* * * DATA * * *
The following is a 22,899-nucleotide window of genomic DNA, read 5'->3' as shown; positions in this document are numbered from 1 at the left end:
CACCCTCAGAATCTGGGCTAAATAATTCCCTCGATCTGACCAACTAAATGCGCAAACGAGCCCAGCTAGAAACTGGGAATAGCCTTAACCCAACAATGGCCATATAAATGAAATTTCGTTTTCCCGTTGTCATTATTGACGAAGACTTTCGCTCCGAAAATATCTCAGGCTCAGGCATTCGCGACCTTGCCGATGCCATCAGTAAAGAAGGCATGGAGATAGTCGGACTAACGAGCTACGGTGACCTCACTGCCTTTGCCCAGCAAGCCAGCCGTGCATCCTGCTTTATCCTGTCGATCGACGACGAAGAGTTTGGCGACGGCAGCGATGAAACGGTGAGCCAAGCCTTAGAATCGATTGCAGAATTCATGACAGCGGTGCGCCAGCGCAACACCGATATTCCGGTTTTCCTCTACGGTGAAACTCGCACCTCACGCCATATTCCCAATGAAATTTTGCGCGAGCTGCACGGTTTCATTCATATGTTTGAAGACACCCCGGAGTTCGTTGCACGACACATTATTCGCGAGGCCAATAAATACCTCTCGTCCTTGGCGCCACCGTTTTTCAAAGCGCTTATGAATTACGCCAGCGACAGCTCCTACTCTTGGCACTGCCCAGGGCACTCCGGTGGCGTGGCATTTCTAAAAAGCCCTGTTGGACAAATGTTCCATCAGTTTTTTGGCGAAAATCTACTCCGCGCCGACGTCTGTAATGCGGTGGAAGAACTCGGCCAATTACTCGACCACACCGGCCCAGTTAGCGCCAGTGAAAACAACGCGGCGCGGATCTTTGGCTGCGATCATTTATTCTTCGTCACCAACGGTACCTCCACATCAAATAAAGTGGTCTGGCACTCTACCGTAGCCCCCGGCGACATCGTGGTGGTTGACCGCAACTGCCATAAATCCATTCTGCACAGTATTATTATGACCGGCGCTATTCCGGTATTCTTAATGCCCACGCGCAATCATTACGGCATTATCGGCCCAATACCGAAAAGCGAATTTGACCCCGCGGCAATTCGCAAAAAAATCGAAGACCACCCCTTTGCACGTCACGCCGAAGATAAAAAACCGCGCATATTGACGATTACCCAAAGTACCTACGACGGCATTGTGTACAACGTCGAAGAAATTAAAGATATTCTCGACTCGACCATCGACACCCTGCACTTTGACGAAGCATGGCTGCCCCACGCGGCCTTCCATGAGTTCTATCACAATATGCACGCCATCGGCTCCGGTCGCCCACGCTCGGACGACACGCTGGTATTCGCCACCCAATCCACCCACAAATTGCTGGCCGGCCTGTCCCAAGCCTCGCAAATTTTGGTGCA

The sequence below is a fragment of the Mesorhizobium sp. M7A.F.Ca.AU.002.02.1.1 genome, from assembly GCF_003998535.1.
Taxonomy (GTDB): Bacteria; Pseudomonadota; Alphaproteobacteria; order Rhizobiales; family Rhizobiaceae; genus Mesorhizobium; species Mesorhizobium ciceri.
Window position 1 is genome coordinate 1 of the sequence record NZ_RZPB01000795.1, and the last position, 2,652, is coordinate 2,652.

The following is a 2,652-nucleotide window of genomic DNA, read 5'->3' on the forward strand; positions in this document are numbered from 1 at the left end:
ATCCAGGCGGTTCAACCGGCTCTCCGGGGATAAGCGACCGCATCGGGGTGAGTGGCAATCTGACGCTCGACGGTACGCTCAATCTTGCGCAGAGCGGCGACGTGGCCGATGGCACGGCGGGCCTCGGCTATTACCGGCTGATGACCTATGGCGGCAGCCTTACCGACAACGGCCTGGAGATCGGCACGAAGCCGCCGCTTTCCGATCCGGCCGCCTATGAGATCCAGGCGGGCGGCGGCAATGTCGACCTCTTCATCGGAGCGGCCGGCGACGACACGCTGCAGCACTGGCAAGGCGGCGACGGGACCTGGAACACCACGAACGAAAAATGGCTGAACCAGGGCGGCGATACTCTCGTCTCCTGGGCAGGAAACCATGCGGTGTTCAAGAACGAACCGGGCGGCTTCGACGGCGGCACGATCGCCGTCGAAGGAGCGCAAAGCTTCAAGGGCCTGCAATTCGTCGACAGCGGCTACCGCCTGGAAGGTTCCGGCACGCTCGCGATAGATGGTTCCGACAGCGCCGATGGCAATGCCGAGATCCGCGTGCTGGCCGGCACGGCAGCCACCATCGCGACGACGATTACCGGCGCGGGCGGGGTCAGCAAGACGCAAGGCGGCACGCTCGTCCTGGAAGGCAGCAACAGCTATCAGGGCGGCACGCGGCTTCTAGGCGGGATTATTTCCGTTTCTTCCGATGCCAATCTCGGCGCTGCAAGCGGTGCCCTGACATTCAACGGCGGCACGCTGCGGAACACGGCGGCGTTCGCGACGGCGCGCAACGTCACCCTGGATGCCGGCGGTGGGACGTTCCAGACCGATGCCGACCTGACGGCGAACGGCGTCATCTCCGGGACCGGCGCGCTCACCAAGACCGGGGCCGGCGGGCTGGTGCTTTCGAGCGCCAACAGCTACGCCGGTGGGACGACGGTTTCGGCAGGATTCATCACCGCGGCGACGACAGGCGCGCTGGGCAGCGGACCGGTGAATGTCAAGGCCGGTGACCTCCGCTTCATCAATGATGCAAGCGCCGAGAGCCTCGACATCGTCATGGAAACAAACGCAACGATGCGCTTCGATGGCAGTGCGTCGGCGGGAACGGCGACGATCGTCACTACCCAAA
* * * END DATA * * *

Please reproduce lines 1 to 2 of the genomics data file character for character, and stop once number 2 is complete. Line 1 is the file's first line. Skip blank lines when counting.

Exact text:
The following is a 22,899-nucleotide window of genomic DNA, read 5'->3' as shown; positions in this document are numbered from 1 at the left end:
CACCCTCAGAATCTGGGCTAAATAATTCCCTCGATCTGACCAACTAAATGCGCAAACGAGCCCAGCTAGAAACTGGGAATAGCCTTAACCCAACAATGGCCATATAAATGAAATTTCGTTTTCCCGTTGTCATTATTGACGAAGACTTTCGCTCCGAAAATATCTCAGGCTCAGGCATTCGCGACCTTGCCGATGCCATCAGTAAAGAAGGCATGGAGATAGTCGGACTAACGAGCTACGGTGACCTCACTGCCTTTGCCCAGCAAGCCAGCCGTGCATCCTGCTTTATCCTGTCGATCGACGACGAAGAGTTTGGCGACGGCAGCGATGAAACGGTGAGCCAAGCCTTAGAATCGATTGCAGAATTCATGACAGCGGTGCGCCAGCGCAACACCGATATTCCGGTTTTCCTCTACGGTGAAACTCGCACCTCACGCCATATTCCCAATGAAATTTTGCGCGAGCTGCACGGTTTCATTCATATGTTTGAAGACACCCCGGAGTTCGTTGCACGACACATTATTCGCGAGGCCAATAAATACCTCTCGTCCTTGGCGCCACCGTTTTTCAAAGCGCTTATGAATTACGCCAGCGACAGCTCCTACTCTTGGCACTGCCCAGGGCACTCCGGTGGCGTGGCATTTCTAAAAAGCCCTGTTGGACAAATGTTCCATCAGTTTTTTGGCGAAAATCTACTCCGCGCCGACGTCTGTAATGCGGTGGAAGAACTCGGCCAATTACTCGACCACACCGGCCCAGTTAGCGCCAGTGAAAACAACGCGGCGCGGATCTTTGGCTGCGATCATTTATTCTTCGTCACCAACGGTACCTCCACATCAAATAAAGTGGTCTGGCACTCTACCGTAGCCCCCGGCGACATCGTGGTGGTTGACCGCAACTGCCATAAATCCATTCTGCACAGTATTATTATGACCGGCGCTATTCCGGTATTCTTAATGCCCACGCGCAATCATTACGGCATTATCGGCCCAATACCGAAAAGCGAATTTGACCCCGCGGCAATTCGCAAAAAAATCGAAGACCACCCCTTTGCACGTCACGCCGAAGATAAAAAACCGCGCATATTGACGATTACCCAAAGTACCTACGACGGCATTGTGTACAACGTCGAAGAAATTAAAGATATTCTCGACTCGACCATCGACACCCTGCACTTTGACGAAGCATGGCTGCCCCACGCGGCCTTCCATGAGTTCTATCACAATATGCACGCCATCGGCTCCGGTCGCCCACGCTCGGACGACACGCTGGTATTCGCCACCCAATCCACCCACAAATTGCTGGCCGGCCTGTCCCAAGCCTCGCAAATTTTGGTGCA